How Beyoncé honors Black queer culture in ‘Renaissance’


In an era that has left LGBTQ rights vulnerable, Beyoncé has reaffirmed her support of the queer community. Her latest album, “Renaissance,” released on Friday, has been lauded by members of the LGBTQ community as the defining album of the summer.

Ahead of the release of Beyoncé’s seventh studio album, the singer dedicated “Renaissance” to her children and husband, her late gay Uncle Jonny and LGBTQ change-makers who have shaped Black popular culture.

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“A big thank you to my Uncle Jonny. He was my godmother and the first person to expose me to a lot of the music and culture that serve as inspiration for this album,” Beyoncé wrote in a letter to fans. “Thank you to all the pioneers who originate culture, to all of the fallen angels whose contributions have gone unrecognized for far too long.”

Beyoncé has spoken about Jonny — who was the nephew of her mother, Tina Knowles — in the past, including after receiving the Vanguard Award at the 2019 GLAAD Media Awards. In her speech, she said Jonny was “the most fabulous gay man I’ve ever known.” He died of AIDS-related complications.

Throughout Friday, fans celebrated the inspiration the music draws from, as well as the Black queer artists who are featured on the album. They contrasted this joy with the political moment: “Renaissance” comes at a fraught time for the LGBTQ community amid an unprecedented onslaught of anti-LGBTQ legislation as well as recent protests and attacks at Pride events.

“Beyoncé putting out an album that’s a love letter to the gays right as republicans are attempting to rescind the right for the LGBTQ community to get married is why she’s the best music artist of our generation,” author and podcast host Akilah Hughes wrote on Twitter.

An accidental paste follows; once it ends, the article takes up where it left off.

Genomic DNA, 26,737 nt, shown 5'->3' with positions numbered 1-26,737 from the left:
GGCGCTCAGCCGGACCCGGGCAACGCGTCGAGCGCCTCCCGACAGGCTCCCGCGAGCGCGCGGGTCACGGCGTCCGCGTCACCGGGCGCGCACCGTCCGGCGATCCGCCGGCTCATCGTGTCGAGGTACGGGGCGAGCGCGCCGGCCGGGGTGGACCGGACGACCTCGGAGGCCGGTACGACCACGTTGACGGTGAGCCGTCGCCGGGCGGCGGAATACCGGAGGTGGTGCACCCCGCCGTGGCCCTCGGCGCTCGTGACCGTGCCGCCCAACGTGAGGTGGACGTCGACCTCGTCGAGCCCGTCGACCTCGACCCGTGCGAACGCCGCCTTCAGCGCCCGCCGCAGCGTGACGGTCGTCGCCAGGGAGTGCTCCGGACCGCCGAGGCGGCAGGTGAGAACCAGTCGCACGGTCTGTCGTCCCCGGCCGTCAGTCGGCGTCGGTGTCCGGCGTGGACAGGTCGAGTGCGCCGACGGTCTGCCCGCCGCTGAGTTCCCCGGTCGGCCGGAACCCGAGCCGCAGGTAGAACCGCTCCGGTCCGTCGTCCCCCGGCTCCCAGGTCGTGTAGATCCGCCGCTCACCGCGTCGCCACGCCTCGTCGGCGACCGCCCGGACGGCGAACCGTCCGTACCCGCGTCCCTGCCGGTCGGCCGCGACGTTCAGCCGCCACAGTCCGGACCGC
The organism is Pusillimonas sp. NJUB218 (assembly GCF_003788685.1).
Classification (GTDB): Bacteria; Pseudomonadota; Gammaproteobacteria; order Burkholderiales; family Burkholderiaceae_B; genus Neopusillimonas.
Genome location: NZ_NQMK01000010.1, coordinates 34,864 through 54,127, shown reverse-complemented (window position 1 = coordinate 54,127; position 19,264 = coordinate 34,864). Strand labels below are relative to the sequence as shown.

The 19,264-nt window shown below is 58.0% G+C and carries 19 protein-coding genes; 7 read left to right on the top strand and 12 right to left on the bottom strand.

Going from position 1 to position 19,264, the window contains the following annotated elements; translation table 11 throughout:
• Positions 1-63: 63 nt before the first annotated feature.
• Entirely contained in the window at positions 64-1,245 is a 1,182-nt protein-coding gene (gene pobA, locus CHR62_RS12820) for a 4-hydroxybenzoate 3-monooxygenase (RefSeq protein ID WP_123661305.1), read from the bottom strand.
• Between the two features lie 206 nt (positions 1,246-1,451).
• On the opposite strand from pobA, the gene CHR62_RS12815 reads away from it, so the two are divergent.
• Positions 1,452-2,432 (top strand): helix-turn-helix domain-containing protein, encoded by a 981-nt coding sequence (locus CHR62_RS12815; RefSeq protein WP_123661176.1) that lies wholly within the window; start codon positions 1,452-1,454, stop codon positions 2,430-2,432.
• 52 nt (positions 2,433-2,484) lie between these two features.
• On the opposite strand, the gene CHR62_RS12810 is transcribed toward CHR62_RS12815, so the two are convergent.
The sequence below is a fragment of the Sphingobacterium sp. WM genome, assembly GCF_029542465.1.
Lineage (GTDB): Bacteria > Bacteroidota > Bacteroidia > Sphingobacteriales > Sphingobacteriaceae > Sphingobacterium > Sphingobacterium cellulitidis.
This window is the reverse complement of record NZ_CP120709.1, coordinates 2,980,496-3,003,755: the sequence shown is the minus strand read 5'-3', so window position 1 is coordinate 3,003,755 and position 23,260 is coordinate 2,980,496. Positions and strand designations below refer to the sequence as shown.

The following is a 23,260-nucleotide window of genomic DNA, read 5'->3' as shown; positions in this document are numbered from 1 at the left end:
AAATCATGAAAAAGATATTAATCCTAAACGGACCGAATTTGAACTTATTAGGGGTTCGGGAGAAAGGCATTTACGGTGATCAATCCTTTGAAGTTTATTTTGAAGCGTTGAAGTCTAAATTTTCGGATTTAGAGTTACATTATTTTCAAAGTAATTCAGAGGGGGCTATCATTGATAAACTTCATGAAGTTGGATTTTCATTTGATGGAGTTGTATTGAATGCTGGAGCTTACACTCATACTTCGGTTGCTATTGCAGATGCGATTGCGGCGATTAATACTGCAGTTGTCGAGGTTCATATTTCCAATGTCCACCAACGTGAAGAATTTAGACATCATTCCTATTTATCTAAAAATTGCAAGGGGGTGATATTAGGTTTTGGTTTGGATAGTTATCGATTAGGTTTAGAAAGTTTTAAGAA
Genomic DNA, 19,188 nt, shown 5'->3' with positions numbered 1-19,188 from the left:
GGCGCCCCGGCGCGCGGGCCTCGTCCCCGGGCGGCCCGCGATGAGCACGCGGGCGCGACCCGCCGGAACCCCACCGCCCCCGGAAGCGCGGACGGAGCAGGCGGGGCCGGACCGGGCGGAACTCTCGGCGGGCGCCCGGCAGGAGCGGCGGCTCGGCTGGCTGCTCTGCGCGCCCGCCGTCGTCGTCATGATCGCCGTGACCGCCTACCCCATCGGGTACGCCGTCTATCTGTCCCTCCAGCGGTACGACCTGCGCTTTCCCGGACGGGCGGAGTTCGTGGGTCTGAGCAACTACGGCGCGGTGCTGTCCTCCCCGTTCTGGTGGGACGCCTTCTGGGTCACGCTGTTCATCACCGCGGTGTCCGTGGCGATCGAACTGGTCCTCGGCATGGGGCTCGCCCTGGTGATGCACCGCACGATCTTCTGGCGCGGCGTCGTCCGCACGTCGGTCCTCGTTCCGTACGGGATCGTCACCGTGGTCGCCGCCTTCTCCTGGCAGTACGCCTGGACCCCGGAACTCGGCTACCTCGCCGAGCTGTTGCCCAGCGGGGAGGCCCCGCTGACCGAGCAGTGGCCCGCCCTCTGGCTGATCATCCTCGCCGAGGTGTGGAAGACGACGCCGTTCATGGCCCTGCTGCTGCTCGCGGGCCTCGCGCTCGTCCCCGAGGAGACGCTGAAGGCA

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The 16 tracks in “Renaissance” draw from house, disco and bounce music, genres that hark back to underground ballroom culture from the 1970s. In highlighting how queerness has paved the way for Black dance music, Beyoncé pays homage to the familial aspect represented through the house mothers, fathers and children in ballroom scenes. It’s a reminder of the love and inclusivity inherent in Black culture, said Omise’eke Tinsley, a professor of Black studies at the University of California at Santa Barbara.

“Beyoncé is singing on the side of a more expansive gender system and reminding Black people: This is our culture,” she said.

And while Beyoncé has consistently been an icon in queer spaces and championed the LGBTQ community, this album is an expansion to her advocacy, Tinsley added.

“What’s interesting and important about ‘Renaissance’ is that she’s moving away from a sisterhood … [of] primarily Black cis women, and she’s really partnering with trans and gender nonconforming folks,” Tinsley said. Beyoncé is “reminding us that Black sisterhood shouldn’t be cisterhood, that all Black women’s lives are worth celebrating.”

In addition to Beyoncé referencing queer culture in her album, the singer-songwriter also partnered with queer artists. “Break My Soul,” which has been celebrated as a gay anthem, was Beyoncé’s second collaboration with Big Freedia. She previously paired up with the rapper for “Formation” in 2016.

Other queer artists featured in the album include Ts Madison, Honey Dijon, Syd, Moi Renee, MikeQ and Kevin Aviance.

“This is Black culture, not the culture of kicking people out, not excluding people,” Tinsley said. “This is the culture of Black people raising and loving each other, not because we’re genetically related, not because we’re perfect, not because we fit in molds, but because we don’t, and we love each other anyway, and this is how we produce beauty.”

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